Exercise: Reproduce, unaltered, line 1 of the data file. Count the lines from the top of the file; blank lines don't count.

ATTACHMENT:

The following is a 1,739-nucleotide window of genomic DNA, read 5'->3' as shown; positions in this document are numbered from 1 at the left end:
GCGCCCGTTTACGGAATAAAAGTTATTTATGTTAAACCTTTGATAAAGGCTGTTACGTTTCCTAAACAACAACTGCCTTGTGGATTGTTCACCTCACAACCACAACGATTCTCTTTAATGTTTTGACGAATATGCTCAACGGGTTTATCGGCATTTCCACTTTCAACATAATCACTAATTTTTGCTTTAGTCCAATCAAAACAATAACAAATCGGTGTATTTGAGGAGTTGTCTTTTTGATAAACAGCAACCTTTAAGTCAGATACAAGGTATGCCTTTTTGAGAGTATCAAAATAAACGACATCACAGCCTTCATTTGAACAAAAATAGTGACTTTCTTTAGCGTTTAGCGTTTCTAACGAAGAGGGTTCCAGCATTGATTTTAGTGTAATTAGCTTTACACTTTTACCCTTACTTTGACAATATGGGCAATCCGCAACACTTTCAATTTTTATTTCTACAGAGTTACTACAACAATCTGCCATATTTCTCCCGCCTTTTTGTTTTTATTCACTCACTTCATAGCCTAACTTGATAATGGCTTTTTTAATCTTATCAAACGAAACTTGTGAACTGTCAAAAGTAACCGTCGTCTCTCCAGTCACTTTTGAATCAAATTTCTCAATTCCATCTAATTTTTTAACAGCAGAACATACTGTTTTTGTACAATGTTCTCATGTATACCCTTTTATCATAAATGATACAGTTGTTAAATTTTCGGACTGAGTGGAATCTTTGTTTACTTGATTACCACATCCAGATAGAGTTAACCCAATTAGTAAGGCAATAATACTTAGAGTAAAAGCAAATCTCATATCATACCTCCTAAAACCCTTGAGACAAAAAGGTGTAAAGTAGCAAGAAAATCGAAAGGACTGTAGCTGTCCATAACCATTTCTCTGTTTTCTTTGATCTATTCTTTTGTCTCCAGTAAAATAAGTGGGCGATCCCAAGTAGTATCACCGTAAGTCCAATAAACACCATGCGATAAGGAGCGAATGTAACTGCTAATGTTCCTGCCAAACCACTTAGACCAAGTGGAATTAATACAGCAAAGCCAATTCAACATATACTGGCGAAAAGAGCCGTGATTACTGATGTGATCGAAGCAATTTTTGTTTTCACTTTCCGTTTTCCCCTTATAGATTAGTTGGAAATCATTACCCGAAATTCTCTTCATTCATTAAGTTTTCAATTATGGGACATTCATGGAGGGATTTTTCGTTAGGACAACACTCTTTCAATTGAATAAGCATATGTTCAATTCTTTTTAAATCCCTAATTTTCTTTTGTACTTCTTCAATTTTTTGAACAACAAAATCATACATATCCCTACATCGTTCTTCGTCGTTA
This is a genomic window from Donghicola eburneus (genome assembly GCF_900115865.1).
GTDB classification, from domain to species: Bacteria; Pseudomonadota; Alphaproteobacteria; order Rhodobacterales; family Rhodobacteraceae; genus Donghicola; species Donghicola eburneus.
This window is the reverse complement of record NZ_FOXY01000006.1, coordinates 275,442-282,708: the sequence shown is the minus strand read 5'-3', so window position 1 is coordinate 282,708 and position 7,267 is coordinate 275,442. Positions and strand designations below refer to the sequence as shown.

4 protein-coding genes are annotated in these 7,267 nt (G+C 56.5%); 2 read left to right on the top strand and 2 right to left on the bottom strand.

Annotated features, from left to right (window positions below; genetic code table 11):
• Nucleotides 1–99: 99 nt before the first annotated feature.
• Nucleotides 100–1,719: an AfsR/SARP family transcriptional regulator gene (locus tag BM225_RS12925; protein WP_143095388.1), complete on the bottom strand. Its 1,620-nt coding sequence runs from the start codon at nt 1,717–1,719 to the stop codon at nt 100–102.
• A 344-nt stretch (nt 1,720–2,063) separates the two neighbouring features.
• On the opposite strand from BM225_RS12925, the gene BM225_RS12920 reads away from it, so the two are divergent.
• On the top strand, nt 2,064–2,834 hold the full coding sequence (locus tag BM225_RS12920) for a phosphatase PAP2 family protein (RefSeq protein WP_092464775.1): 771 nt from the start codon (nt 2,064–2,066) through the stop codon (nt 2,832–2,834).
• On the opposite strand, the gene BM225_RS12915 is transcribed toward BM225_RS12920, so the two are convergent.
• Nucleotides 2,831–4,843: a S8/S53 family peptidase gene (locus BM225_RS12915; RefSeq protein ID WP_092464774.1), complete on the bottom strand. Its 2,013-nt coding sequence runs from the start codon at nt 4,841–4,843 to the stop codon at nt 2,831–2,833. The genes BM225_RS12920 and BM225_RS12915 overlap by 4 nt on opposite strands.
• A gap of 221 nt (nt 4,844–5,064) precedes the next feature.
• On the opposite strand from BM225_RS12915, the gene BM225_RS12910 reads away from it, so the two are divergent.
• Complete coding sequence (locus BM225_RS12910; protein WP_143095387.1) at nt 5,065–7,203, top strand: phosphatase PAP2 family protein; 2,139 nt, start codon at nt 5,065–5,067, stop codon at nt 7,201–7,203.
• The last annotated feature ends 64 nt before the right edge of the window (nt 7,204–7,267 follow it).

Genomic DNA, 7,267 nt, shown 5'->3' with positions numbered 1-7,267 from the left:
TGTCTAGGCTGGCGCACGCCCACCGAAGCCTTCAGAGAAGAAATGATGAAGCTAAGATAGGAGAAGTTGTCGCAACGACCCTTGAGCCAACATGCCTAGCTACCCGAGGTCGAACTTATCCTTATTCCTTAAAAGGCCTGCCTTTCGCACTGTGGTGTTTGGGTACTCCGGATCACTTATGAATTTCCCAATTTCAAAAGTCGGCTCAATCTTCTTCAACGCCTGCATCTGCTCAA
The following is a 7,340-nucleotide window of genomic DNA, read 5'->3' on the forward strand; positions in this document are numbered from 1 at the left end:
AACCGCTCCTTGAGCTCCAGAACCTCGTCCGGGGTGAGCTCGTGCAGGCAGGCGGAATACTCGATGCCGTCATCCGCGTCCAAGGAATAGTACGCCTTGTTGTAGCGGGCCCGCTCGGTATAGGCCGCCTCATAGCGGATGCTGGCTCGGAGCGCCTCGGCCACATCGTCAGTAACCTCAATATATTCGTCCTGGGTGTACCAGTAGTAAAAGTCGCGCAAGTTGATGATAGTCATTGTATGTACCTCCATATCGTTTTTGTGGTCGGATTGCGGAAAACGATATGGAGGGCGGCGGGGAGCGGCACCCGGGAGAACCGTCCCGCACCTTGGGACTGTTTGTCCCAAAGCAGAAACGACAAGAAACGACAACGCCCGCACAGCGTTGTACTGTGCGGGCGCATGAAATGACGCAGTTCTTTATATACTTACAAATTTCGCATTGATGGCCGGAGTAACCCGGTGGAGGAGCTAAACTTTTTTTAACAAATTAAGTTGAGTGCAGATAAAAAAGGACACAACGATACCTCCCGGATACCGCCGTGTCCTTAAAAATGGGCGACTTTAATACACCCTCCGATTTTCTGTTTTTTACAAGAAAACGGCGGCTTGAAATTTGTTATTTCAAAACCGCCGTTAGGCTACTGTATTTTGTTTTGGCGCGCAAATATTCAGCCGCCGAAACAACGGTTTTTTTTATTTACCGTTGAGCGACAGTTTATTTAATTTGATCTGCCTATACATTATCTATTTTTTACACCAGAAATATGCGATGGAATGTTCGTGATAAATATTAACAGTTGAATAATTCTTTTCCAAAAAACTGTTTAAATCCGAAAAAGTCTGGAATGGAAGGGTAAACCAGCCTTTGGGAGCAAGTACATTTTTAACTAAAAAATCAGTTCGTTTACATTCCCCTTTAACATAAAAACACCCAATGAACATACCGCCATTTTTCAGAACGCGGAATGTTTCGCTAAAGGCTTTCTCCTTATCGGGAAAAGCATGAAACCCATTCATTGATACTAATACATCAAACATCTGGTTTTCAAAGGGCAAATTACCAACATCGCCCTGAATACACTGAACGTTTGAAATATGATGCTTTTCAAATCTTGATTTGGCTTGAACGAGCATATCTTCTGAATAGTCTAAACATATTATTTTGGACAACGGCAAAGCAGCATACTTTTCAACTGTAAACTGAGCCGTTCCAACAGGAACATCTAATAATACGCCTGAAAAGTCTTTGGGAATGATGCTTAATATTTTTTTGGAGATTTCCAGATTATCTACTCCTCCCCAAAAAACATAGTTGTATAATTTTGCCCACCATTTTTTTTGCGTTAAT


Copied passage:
The following is a 1,739-nucleotide window of genomic DNA, read 5'->3' as shown; positions in this document are numbered from 1 at the left end: